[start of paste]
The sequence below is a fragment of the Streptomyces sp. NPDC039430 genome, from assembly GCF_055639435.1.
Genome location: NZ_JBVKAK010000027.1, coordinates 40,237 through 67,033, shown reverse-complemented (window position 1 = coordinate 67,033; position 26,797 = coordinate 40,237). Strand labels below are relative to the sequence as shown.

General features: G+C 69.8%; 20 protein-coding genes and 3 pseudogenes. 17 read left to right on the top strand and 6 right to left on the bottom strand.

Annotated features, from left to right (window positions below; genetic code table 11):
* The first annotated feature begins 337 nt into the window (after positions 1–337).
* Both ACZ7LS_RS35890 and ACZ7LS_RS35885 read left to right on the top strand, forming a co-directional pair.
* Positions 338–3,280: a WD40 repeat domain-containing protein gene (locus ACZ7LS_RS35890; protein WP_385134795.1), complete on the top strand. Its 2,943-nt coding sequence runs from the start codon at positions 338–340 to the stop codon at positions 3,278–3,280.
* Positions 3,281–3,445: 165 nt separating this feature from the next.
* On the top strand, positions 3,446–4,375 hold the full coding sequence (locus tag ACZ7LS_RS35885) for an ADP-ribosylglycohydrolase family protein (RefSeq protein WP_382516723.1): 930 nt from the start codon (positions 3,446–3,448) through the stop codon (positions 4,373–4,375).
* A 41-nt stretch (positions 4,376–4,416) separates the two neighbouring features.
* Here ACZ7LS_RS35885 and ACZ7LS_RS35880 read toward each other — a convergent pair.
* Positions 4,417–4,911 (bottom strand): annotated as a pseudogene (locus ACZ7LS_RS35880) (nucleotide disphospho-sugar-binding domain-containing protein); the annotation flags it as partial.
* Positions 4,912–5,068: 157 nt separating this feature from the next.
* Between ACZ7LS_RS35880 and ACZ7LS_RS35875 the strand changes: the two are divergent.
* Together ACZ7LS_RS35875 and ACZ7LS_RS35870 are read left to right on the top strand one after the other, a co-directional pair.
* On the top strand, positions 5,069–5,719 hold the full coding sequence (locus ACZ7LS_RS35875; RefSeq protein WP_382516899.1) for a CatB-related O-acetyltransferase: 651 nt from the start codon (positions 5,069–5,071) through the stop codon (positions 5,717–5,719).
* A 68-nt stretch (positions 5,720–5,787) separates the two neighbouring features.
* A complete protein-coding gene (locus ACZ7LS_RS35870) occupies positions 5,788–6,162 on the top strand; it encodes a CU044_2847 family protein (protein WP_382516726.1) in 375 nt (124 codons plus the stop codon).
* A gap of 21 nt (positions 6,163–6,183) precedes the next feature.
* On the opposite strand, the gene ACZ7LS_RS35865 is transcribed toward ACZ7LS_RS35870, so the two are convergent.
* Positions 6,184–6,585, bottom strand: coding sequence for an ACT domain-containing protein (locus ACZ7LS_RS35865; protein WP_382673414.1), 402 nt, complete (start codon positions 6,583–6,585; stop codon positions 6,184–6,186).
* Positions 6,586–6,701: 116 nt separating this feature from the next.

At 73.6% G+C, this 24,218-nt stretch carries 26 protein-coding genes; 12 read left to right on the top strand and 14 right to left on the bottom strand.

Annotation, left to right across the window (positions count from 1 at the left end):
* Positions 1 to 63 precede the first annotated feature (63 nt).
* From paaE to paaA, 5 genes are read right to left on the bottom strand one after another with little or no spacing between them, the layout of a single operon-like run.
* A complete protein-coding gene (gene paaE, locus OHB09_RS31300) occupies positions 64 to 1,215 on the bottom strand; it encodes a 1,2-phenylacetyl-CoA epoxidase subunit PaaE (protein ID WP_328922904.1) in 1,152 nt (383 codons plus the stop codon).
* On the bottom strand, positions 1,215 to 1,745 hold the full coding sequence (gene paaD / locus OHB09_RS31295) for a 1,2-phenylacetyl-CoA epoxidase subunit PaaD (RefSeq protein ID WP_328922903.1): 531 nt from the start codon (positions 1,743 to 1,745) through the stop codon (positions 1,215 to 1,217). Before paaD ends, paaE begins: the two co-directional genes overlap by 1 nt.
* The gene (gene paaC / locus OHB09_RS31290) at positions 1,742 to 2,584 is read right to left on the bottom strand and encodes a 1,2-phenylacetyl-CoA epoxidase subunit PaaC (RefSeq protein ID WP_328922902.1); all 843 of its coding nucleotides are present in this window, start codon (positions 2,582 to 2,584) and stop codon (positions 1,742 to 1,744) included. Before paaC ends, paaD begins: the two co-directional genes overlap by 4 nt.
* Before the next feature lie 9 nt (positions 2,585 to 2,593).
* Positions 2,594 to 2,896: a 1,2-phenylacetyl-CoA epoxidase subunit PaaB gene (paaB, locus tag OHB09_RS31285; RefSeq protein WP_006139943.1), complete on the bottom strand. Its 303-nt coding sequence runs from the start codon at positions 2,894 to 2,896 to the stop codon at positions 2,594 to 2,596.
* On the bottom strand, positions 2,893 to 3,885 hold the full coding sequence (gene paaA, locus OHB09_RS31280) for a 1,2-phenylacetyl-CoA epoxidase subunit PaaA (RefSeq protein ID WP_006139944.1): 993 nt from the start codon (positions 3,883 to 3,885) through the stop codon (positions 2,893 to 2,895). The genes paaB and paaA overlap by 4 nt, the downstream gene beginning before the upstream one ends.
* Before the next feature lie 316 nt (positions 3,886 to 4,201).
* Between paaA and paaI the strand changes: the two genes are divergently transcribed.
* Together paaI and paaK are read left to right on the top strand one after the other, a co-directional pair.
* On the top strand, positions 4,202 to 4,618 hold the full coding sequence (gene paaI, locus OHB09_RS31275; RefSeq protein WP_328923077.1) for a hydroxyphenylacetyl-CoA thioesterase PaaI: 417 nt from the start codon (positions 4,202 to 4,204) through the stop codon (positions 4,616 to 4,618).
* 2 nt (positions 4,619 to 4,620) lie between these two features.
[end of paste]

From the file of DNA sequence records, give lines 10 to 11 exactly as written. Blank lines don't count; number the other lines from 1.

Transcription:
* A 41-nt stretch (positions 4,376–4,416) separates the two neighbouring features.
* Here ACZ7LS_RS35885 and ACZ7LS_RS35880 read toward each other — a convergent pair.